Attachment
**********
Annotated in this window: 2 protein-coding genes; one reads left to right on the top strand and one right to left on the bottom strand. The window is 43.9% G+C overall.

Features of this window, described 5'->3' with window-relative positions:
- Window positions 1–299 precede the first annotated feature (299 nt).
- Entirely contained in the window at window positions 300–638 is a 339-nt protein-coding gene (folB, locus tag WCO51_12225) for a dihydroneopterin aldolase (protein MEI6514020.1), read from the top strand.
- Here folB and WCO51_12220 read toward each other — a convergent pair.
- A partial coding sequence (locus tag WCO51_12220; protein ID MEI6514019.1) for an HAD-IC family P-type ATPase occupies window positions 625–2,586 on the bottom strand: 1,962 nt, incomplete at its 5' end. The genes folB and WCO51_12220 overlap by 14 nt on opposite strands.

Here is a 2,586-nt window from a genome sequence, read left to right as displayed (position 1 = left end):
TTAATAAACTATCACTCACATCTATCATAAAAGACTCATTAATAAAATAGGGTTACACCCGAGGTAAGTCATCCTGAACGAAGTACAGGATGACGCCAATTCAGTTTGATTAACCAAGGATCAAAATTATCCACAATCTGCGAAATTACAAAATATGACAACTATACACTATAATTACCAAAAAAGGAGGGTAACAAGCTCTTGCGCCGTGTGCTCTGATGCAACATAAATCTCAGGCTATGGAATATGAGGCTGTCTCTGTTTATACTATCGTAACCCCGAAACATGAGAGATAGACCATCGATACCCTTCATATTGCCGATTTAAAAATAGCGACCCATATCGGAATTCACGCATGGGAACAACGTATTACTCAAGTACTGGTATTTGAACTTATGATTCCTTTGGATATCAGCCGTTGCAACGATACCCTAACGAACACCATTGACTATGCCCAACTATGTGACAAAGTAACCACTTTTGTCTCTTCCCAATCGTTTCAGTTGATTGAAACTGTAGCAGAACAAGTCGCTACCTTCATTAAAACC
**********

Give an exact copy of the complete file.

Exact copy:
Annotated in this window: 2 protein-coding genes; one reads left to right on the top strand and one right to left on the bottom strand. The window is 43.9% G+C overall.

Features of this window, described 5'->3' with window-relative positions:
- Window positions 1–299 precede the first annotated feature (299 nt).
- Entirely contained in the window at window positions 300–638 is a 339-nt protein-coding gene (folB, locus tag WCO51_12225) for a dihydroneopterin aldolase (protein MEI6514020.1), read from the top strand.
- Here folB and WCO51_12220 read toward each other — a convergent pair.
- A partial coding sequence (locus tag WCO51_12220; protein ID MEI6514019.1) for an HAD-IC family P-type ATPase occupies window positions 625–2,586 on the bottom strand: 1,962 nt, incomplete at its 5' end. The genes folB and WCO51_12220 overlap by 14 nt on opposite strands.

Here is a 2,586-nt window from a genome sequence, read left to right as displayed (position 1 = left end):
TTAATAAACTATCACTCACATCTATCATAAAAGACTCATTAATAAAATAGGGTTACACCCGAGGTAAGTCATCCTGAACGAAGTACAGGATGACGCCAATTCAGTTTGATTAACCAAGGATCAAAATTATCCACAATCTGCGAAATTACAAAATATGACAACTATACACTATAATTACCAAAAAAGGAGGGTAACAAGCTCTTGCGCCGTGTGCTCTGATGCAACATAAATCTCAGGCTATGGAATATGAGGCTGTCTCTGTTTATACTATCGTAACCCCGAAACATGAGAGATAGACCATCGATACCCTTCATATTGCCGATTTAAAAATAGCGACCCATATCGGAATTCACGCATGGGAACAACGTATTACTCAAGTACTGGTATTTGAACTTATGATTCCTTTGGATATCAGCCGTTGCAACGATACCCTAACGAACACCATTGACTATGCCCAACTATGTGACAAAGTAACCACTTTTGTCTCTTCCCAATCGTTTCAGTTGATTGAAACTGTAGCAGAACAAGTCGCTACCTTCATTAAAACC